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UPDATE 8-U.S. crude settles lower on worries about Coronavirus vaccine rollout

(New throughout, updates prices, market activity and comments to settlement)

NEW YORK, Jan 29 (Reuters) - U.S. oil prices settled slightly lower after trading in a tight range on Friday, as investors worried about the lingering global pandemic and slow vaccine rollouts.

The most active global Brent crude contract also ended lower on concerns about vaccine distribution and the efficacy of one vaccine.

“The vaccine numbers are just not there,” said Bob Yawger, director of energy futures at Mizuho in New York.

Oil markets have rallied about 50% since October on the back of vaccine rollouts, but the emergence of COVID-19 variants has fanned worries about economic weakness. Yawger said a U.S. economic stimulus package may not come quickly enough to support the market.

U.S. President Joe Biden urged Congress to take swift action on a $1.9 trillion COVID-19 relief proposal.

“There is no time for any delays,” Biden said. “It could take a year longer to return to full employment if we don’t act and don’t act now.”

Global benchmark Brent crude futures for March settled up 36 cents, or 0.6% a barrel, at $55.88. The Brent March contract expires on Friday. The more active April contract settled down 6 cents a barrel, at $55.04.

U.S. West Texas Intermediate (WTI) crude futures fell 14 cents, or 0.3%, to $52.20.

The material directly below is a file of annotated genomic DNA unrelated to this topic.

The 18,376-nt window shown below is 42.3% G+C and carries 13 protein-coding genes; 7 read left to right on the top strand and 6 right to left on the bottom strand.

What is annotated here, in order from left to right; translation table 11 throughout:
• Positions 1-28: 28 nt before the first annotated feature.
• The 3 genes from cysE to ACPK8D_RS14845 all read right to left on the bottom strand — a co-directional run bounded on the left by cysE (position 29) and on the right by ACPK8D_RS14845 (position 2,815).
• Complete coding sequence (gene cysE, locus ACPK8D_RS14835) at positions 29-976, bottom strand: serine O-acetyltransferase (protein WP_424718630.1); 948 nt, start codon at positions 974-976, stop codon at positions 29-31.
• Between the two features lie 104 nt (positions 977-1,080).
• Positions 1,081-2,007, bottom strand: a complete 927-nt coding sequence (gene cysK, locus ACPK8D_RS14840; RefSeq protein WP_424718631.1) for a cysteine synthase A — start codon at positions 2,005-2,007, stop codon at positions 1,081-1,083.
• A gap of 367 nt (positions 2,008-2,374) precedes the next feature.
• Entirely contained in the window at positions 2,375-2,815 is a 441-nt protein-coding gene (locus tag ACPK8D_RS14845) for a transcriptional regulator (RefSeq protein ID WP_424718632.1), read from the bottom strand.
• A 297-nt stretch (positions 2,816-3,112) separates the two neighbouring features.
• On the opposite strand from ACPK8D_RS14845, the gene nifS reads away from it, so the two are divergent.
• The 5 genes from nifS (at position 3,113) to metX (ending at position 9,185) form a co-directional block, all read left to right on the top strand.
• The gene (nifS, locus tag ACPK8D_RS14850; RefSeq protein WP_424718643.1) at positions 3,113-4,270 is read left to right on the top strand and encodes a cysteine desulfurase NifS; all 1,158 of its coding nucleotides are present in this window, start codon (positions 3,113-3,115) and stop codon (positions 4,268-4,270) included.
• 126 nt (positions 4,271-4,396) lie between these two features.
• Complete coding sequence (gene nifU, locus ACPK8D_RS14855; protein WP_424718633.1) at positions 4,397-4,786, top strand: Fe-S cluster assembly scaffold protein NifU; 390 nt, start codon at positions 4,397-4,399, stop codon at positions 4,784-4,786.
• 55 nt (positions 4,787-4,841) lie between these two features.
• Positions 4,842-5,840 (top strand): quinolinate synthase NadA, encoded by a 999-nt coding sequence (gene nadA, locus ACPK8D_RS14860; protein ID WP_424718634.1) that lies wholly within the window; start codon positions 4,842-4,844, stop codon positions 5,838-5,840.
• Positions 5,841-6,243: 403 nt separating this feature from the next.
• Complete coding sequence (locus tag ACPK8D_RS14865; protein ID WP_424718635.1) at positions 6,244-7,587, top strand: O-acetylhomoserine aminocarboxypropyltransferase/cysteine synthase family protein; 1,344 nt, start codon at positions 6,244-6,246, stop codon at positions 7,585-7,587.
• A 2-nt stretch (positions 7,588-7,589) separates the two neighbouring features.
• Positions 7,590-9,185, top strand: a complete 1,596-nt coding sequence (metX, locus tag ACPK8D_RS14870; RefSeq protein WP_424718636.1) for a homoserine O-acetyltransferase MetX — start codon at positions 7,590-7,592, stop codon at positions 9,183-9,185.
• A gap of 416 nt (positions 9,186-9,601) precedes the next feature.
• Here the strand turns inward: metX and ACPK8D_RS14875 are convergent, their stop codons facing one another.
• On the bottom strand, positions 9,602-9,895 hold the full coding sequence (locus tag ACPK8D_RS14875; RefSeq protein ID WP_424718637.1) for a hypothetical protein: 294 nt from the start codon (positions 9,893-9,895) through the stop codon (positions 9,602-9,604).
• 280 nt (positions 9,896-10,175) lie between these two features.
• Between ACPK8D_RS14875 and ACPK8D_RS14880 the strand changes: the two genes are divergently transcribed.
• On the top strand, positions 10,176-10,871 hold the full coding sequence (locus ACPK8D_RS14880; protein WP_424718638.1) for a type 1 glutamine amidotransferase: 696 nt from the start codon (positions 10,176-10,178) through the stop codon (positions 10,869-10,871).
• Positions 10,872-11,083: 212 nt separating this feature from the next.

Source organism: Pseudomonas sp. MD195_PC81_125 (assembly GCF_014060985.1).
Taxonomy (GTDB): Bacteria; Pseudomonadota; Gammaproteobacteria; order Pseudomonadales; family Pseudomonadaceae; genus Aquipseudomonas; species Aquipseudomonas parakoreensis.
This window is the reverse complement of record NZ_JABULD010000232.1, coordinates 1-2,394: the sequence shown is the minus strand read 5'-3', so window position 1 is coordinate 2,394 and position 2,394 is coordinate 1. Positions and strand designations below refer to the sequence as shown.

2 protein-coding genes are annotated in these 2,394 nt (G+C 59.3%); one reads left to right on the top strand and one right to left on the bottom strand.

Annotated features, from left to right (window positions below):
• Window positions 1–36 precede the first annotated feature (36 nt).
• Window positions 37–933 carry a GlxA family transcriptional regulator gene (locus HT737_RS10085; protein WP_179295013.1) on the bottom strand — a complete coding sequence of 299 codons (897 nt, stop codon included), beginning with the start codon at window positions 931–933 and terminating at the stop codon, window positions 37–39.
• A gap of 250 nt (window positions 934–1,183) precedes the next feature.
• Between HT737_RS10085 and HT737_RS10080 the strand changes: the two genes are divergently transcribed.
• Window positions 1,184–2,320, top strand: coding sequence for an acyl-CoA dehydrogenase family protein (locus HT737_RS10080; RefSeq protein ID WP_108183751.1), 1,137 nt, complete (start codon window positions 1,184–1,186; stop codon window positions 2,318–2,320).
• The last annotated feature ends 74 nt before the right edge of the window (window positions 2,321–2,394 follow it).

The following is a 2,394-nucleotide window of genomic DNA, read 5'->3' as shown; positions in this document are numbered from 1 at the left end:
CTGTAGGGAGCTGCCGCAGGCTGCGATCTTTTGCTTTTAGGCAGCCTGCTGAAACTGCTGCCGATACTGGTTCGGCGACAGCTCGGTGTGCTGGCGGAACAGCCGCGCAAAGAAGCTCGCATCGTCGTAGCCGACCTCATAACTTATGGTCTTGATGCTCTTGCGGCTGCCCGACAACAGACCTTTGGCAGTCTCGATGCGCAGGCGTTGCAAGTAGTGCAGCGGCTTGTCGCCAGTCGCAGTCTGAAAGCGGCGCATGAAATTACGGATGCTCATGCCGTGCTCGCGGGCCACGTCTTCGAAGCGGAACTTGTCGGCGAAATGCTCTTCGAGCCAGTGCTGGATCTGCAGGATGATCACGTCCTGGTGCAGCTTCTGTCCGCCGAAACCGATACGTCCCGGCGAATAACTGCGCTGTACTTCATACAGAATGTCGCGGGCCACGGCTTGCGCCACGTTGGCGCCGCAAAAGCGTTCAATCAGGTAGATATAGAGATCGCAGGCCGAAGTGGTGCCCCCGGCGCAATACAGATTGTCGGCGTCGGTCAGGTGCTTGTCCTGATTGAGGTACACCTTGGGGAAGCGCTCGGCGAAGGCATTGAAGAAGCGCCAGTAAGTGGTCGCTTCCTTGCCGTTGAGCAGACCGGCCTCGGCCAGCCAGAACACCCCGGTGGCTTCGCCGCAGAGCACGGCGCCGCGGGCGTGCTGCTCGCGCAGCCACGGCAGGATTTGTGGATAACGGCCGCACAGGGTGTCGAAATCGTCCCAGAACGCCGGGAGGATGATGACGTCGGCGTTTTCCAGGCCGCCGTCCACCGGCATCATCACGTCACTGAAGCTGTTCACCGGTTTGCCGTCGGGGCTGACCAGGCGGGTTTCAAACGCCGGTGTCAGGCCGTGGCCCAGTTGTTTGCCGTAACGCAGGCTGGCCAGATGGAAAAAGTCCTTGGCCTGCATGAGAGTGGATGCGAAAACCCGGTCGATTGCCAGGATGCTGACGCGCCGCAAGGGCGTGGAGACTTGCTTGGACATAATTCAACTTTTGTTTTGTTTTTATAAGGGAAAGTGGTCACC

Both front-month Brent and WTI were on track to post a weekly gain of less than 1%.

A Reuters poll showed oil prices are expected to hover around current levels for much of 2021 before a recovery gains traction towards year-end.

U.S. crude fell along with stock indexes, as investors gauged the efficacy data of Johnson & Johnson’s COVID-19 vaccine. The drugmaker’s shares fell after it said its single-dose vaccine was 72% effective in preventing COVID-19 in the United States, with a lower rate of 66% observed globally.

Saudi Arabia is set to cut output by 1 million barrels per day (bpd) in February and March. Compliance with output curbs by the Organization of the Petroleum Exporting Countries and allies, together known as OPEC+, improved in January.

OPEC oil output rose in January, a Reuters survey found, after OPEC+ agreed to an easing of supply curbs.

However, the rise was less than the agreed amount, with an involuntary drop in Nigerian exports limiting the increase. (Reporting by Jessica Resnick-Ault in New York Additional reporting by Bozorgmehr Sharafedin in London, Roslan Khasawneh in Singapore and Sonali Paul in Melbourne Editing by David Goodman, Louise Heavens, David Gregorio and Richard Chang)

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